The greenhouse effect refers to the retention of heat in the atmosphere by greenhouse gases, including water vapor, carbon dioxide, methane and nitrous oxides. Due to increasing levels of greenhouse gases in the atmosphere - partially as a result of human industrial activity - progressively more heat is being trapped, resulting in a phenomenon commonly referred to as global warming. Global warming specifically refers to the rise in average global surface and ocean temperatures.
The difference between greenhouse effect and global warming is that the greenhouse effect is one of the causes of global warming, while global warming indicates the rise of global average temperatures.
Global Warming vs. Greenhouse Effect
The greenhouse effect occurs as light is absorbed by the surface and oceans of the Earth, transformed into heat, and reradiated as infrared radiation. Certain components of Earth's atmosphere - the greenhouse gases - absorb the heat, and once again reradiate it in all directions. The continuous process of absorbing and radiating heat serves to retain the heat in the atmosphere, reducing the amount of heat sent back into space.
Under normal circumstances, the natural greenhouse effect helps moderate temperatures on Earth's surface, and keeps the planet warm enough to sustain life. The rapid increase in greenhouse gases during the twentieth century has created an enhanced greenhouse effect, contributing to global warming.
Increasing Greenhouse Gases
Most mainstream scientists support the notion that increasing levels of greenhouse gases in the atmosphere are a result of human activity. The burning of fossil fuels and deforestation are two activities that increase concentrations of carbon dioxide in the atmosphere. Deforestation destroys large numbers of trees which would otherwise remove carbon dioxide from the air to produce oxygen.
According to measurements taken at the Mauna Loa Observatory in Hawaii, the concentration of carbon dioxide in the atmosphere has risen to over 410 ppm (the highest in over 400,000 years), with most of the rise attributable to burning fossil fuels. Rising temperatures can create synergistic processes that lead to even more warming, increasing water vapor in the atmosphere or releasing methane from the arctic.
Data from human records, tree rings, corals and other sources show that average global temperatures rose by 0.41 degrees Celsius (0.74 degrees Fahrenheit) during the twentieth century, with the increase accelerating in the second half of the century. Climate models indicate that temperatures are likely to rise one more degree during the twenty-first century.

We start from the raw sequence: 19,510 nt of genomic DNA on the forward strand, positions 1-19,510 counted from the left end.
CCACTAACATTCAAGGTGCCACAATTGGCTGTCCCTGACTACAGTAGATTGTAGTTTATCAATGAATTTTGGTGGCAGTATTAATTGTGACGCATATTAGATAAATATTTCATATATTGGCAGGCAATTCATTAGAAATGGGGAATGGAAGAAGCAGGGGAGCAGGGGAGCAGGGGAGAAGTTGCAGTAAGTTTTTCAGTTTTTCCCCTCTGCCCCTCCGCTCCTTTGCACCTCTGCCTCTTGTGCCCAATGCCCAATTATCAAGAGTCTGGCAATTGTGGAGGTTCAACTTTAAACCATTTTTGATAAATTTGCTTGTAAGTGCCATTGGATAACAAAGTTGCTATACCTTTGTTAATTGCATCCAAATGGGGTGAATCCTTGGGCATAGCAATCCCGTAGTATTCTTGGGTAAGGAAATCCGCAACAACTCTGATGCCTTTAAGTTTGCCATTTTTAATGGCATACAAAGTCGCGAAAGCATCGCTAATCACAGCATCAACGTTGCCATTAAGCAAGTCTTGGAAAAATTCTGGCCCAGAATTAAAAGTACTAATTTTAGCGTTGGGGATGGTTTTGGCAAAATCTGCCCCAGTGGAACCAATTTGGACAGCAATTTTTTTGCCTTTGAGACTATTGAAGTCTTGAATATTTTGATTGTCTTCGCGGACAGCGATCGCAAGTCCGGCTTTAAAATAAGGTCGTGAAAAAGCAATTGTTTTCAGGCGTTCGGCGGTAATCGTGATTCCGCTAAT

Temperature changes vary widely over the planet, with larger changes occurring over land than over ocean. Some scientists suggest that climate change may result in cooling in some areas, as ocean and air currents change, and increased ocean evaporation results in cases of heavy localized snowfall.
Effects of Global Warming
There are many reasons to be concerned about the impacts of global warming. Rising temperatures are likely to result in widespread ecological change. Many animal and plant species may become extinct as ecosystems adjust to climate change. While adaptable species will survive, and others will migrate, the end result will be lost biodiversity.
For example, many tropical corals require very specific temperatures to survive. As ocean temperatures increase, the added heat causes stress to the coral, resulting in the damaging coral bleaching effect. In coral bleaching, corals expel the symbiotic algae that help them survive and give them color. When this happens, the coral turns completely white, giving it a "bleached" appearance.
Global warming also has potential to melt ice caps, raise sea levels and displace human populations due to coastal flooding and droughts. Melting ice caps also impact native species that rely on the pack ice in the polar regions, such as polar bears, walruses and seals. The planet has already been experiencing heightened occurrence and severity of heat waves and extreme weather events, which may become worse as the climate becomes more destabilized.
About the Author
Scott Johnson has spent over 10 years as President of Interactive Composition Corporation, a publishing services company with offices in Portland, Oregon and New Delhi, India. Johnson's areas of expertise include business process outsourcing, international business, finance and investing. He holds a Bachelor of Arts in government from Cornell University.